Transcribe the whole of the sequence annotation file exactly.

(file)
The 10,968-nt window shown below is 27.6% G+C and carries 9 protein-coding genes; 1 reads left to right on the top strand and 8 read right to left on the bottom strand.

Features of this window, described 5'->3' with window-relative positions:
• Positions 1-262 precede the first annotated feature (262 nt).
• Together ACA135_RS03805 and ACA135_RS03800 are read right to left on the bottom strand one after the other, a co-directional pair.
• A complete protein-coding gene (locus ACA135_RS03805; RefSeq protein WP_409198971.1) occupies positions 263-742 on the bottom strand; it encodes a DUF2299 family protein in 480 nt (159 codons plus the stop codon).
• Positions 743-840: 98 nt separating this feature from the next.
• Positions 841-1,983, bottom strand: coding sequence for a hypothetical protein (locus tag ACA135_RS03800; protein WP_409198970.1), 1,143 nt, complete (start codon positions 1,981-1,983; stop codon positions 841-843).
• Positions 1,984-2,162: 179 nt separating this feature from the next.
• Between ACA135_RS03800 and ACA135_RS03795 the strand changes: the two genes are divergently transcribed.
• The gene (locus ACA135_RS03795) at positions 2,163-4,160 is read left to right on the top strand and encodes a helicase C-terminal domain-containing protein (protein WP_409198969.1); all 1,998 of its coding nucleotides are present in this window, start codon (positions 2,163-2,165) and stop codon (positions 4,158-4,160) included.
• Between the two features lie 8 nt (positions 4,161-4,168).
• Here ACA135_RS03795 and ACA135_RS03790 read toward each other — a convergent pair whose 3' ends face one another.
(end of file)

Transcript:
The 10,968-nt window shown below is 27.6% G+C and carries 9 protein-coding genes; 1 reads left to right on the top strand and 8 read right to left on the bottom strand.

Features of this window, described 5'->3' with window-relative positions:
• Positions 1-262 precede the first annotated feature (262 nt).
• Together ACA135_RS03805 and ACA135_RS03800 are read right to left on the bottom strand one after the other, a co-directional pair.
• A complete protein-coding gene (locus ACA135_RS03805; RefSeq protein WP_409198971.1) occupies positions 263-742 on the bottom strand; it encodes a DUF2299 family protein in 480 nt (159 codons plus the stop codon).
• Positions 743-840: 98 nt separating this feature from the next.
• Positions 841-1,983, bottom strand: coding sequence for a hypothetical protein (locus tag ACA135_RS03800; protein WP_409198970.1), 1,143 nt, complete (start codon positions 1,981-1,983; stop codon positions 841-843).
• Positions 1,984-2,162: 179 nt separating this feature from the next.
• Between ACA135_RS03800 and ACA135_RS03795 the strand changes: the two genes are divergently transcribed.
• The gene (locus ACA135_RS03795) at positions 2,163-4,160 is read left to right on the top strand and encodes a helicase C-terminal domain-containing protein (protein WP_409198969.1); all 1,998 of its coding nucleotides are present in this window, start codon (positions 2,163-2,165) and stop codon (positions 4,158-4,160) included.
• Between the two features lie 8 nt (positions 4,161-4,168).
• Here ACA135_RS03795 and ACA135_RS03790 read toward each other — a convergent pair whose 3' ends face one another.